Hi! I’m Jenny Orten, and I work in Learning Resources at Middlebury College.
This video is Part 2 in our series and focuses on executive function, our Building Better Routines Weekly Planner, and our Project Planner.
We suggest that you check out Part 1, which is a video about executive function and the CTLR Semester Planner.
When we talk about time management, it’s important to know that it’s not just about managing your time.
Time alone is not enough. It’s just as important to think about your executive function budget as your time budget.
We’ve all reached that point, sometimes in the middle of the night during a long study session, when you literally can’t think anymore.
You have more time, but you can’t do anything else because you’ve exhausted your brainpower.
The goal here is not to ever reach that point.
Here’s our Weekly Planner which supports executive function by helping you build routines and plan ahead, because tasks that are automated become easier to do.
So the first thing you’re going to do is schedule in your class times. Use the same colors as your semester planner.
We encourage you to schedule any asynchronous lectures, if you have them, just like you would a class.
Then you’re going to put in your meals. Your jobs. Personal commitments that you have.
Time with your friends. And lastly, the all important coursework. Create some gray blocks on your planner for coursework.
But now what specifically are you going to put in those blocks?
It’s time to turn to the Project Planner, which is basically a to-do list of assignments with estimates of the time that they will take.
Once a week, sit down with your Semester Planner and your syllabi and write down what you need to do and how long you think it will take you to do it.
Break up larger assignments into smaller chunks.
Estimating the time it takes to do something is difficult, but the more you do it, the easier it gets.
So if you have regular work for a class, like reading or a pre-lab, note that on the project planner (with these stars here) and try to work on those assignments at the same time every week.
Over time, it will take slightly less effort and willpower to get those tasks done.
And I’ve scheduled some of those in right here.
So once you know what you need to do that week, you determine when you’re going to do it.
Remember, use the time between classes.
Think about when you do your best work, morning or evening, and schedule your most difficult work then.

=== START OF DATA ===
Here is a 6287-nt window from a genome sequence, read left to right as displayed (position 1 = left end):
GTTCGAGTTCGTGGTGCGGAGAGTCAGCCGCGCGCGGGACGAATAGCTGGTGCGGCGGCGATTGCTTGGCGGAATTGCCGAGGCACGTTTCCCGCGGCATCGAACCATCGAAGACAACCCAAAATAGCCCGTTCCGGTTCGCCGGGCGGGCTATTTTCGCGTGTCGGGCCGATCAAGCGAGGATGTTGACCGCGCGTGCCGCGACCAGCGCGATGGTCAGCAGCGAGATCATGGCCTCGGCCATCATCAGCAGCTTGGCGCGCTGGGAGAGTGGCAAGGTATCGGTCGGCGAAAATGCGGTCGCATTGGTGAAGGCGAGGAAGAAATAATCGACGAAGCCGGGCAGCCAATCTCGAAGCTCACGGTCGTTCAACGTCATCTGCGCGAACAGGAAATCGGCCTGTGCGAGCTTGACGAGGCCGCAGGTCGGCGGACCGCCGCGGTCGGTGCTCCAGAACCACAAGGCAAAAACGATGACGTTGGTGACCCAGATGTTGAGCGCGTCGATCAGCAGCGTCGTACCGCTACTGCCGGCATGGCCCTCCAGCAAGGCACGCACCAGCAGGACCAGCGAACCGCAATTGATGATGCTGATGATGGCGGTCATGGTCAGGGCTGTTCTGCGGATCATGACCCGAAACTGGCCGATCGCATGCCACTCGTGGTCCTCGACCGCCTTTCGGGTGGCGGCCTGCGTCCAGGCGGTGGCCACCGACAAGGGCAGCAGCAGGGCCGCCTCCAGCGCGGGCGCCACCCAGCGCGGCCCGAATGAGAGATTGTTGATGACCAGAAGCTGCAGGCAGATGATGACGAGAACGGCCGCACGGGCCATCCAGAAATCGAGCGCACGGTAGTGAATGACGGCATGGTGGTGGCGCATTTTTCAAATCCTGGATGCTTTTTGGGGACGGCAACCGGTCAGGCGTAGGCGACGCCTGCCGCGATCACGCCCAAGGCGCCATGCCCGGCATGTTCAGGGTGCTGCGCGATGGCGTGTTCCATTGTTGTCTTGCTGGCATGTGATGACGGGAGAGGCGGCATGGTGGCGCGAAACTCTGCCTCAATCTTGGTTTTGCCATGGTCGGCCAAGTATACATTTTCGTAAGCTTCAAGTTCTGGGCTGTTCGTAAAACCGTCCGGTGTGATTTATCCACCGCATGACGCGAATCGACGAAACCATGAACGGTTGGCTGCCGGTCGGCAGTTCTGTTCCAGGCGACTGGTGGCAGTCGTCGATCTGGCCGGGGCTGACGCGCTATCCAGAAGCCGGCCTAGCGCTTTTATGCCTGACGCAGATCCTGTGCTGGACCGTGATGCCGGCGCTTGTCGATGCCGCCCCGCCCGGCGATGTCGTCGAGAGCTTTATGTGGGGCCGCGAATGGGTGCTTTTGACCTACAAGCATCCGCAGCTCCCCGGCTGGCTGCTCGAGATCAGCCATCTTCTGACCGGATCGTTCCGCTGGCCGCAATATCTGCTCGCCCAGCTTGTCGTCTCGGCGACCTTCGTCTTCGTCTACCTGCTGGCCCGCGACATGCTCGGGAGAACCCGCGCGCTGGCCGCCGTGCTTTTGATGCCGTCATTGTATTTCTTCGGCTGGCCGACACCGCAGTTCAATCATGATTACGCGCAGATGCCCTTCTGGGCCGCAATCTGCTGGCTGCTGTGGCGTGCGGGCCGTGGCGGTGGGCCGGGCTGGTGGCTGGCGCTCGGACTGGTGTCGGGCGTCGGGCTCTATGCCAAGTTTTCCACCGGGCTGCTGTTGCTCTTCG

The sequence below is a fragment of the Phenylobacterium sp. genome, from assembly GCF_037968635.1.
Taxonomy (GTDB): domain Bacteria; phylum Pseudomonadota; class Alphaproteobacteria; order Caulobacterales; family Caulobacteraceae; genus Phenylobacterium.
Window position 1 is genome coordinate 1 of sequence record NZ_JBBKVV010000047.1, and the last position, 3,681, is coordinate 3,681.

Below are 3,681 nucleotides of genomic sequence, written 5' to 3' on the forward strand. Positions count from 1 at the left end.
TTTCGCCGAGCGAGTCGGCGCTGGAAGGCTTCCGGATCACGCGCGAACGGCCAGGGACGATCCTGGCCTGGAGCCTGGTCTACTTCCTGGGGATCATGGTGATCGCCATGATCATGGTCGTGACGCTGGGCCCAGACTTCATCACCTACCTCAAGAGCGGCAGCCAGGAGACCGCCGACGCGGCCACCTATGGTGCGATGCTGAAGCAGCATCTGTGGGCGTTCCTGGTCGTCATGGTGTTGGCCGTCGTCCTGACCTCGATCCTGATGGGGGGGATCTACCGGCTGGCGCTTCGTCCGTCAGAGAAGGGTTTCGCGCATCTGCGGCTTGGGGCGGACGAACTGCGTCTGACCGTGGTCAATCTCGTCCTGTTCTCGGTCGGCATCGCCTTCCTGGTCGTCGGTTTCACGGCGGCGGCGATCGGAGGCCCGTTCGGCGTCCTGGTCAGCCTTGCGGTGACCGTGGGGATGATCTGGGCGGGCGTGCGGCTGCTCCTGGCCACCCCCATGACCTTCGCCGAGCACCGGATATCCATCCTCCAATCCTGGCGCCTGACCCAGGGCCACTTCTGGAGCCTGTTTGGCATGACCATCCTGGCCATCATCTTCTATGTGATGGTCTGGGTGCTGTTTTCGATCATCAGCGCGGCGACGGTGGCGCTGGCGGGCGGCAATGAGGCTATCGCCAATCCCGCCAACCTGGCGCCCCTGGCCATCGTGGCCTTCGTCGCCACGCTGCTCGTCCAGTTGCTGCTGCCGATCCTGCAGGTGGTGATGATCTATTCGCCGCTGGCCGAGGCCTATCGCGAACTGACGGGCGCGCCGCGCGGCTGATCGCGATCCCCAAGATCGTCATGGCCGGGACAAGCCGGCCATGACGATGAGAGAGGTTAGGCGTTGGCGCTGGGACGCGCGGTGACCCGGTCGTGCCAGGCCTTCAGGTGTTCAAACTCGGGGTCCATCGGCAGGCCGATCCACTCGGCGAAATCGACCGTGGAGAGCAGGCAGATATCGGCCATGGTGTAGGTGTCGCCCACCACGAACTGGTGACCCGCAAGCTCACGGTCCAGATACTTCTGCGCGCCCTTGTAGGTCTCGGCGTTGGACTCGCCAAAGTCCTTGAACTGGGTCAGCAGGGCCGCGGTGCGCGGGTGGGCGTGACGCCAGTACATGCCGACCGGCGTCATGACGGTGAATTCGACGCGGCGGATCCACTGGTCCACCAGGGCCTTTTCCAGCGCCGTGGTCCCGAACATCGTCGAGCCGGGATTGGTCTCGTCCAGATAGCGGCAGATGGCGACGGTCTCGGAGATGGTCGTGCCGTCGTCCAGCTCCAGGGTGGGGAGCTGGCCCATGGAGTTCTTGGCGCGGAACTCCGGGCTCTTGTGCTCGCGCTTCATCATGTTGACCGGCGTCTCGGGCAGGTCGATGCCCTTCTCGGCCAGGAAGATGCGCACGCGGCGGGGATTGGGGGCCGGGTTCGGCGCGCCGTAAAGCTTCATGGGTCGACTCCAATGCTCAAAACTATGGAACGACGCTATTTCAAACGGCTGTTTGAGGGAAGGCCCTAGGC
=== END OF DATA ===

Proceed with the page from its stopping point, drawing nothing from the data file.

Then fill in each homework block with the work you plan to do in that time.
So, it’s important to acknowledge that creating routines is easier some semesters than others.
Also, this kind of very specific planning does not work for everyone.
Some people experiment with this and learn that they’re much better off doing a simpler to-do list every day.
However, others find that if they can go straight into executing a plan they’ve already made, rather than using up executive function coming up with a plan for the day, that it can make a big difference.
It’s worth experimenting with and see what works best for you.
The schedule’s not meant to box you when or overwhelm you, but rather to help you take guilt free personal time with enough time to complete your work.
Scheduling doesn’t have to repress spontaneity.
If you have envisioned one way that things could go, it’s much easier to change your plan without sabotaging your work.
Lastly, you can’t do your work well if you don’t also take care of yourself.
You need basic self care to support your body, mind, spirit, and executive function.
Your academic work will suffer if you ignore self care.
You will suffer too.
Using these schedules is an evolving process.
Try them out, reflect upon how it worked, and revise as you go.
The measure of success here is not “did I follow my schedule exactly?” but “did I get my work done and have a good week?”
Don’t give up and don’t beat yourself up if things don’t go exactly as planned, because they will not go as planned.
And if you’d like to collaborate with a partner to make this happen, please visit go/ace to schedule an appointment with one of our trained student ACEs.
Thanks for watching.